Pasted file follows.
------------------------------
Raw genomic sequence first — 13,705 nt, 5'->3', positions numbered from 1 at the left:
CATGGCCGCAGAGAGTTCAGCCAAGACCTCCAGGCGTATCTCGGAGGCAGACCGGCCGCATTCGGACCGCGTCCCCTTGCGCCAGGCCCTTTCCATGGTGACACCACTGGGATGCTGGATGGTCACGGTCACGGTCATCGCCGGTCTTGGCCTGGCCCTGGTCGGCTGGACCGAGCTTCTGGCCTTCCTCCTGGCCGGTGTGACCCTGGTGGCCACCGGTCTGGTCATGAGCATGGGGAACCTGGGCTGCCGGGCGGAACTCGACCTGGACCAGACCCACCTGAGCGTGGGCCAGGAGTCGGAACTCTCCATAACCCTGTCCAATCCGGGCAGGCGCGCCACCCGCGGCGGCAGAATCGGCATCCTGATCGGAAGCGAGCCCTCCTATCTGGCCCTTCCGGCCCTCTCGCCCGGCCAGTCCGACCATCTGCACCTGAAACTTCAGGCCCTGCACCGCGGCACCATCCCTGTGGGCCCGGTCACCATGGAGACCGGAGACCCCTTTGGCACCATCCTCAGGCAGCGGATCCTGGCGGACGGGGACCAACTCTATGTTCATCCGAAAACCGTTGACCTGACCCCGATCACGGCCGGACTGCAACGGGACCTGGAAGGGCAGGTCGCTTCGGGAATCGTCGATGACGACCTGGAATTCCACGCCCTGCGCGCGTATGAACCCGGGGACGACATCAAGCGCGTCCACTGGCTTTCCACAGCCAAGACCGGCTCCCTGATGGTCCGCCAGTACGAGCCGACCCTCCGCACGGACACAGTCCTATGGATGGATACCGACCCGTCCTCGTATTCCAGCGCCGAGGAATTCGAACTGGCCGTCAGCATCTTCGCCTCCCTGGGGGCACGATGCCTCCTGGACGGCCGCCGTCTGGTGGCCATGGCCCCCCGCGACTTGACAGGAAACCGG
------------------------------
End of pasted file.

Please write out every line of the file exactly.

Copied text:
Raw genomic sequence first — 13,705 nt, 5'->3', positions numbered from 1 at the left:
CATGGCCGCAGAGAGTTCAGCCAAGACCTCCAGGCGTATCTCGGAGGCAGACCGGCCGCATTCGGACCGCGTCCCCTTGCGCCAGGCCCTTTCCATGGTGACACCACTGGGATGCTGGATGGTCACGGTCACGGTCATCGCCGGTCTTGGCCTGGCCCTGGTCGGCTGGACCGAGCTTCTGGCCTTCCTCCTGGCCGGTGTGACCCTGGTGGCCACCGGTCTGGTCATGAGCATGGGGAACCTGGGCTGCCGGGCGGAACTCGACCTGGACCAGACCCACCTGAGCGTGGGCCAGGAGTCGGAACTCTCCATAACCCTGTCCAATCCGGGCAGGCGCGCCACCCGCGGCGGCAGAATCGGCATCCTGATCGGAAGCGAGCCCTCCTATCTGGCCCTTCCGGCCCTCTCGCCCGGCCAGTCCGACCATCTGCACCTGAAACTTCAGGCCCTGCACCGCGGCACCATCCCTGTGGGCCCGGTCACCATGGAGACCGGAGACCCCTTTGGCACCATCCTCAGGCAGCGGATCCTGGCGGACGGGGACCAACTCTATGTTCATCCGAAAACCGTTGACCTGACCCCGATCACGGCCGGACTGCAACGGGACCTGGAAGGGCAGGTCGCTTCGGGAATCGTCGATGACGACCTGGAATTCCACGCCCTGCGCGCGTATGAACCCGGGGACGACATCAAGCGCGTCCACTGGCTTTCCACAGCCAAGACCGGCTCCCTGATGGTCCGCCAGTACGAGCCGACCCTCCGCACGGACACAGTCCTATGGATGGATACCGACCCGTCCTCGTATTCCAGCGCCGAGGAATTCGAACTGGCCGTCAGCATCTTCGCCTCCCTGGGGGCACGATGCCTCCTGGACGGCCGCCGTCTGGTGGCCATGGCCCCCCGCGACTTGACAGGAAACCGG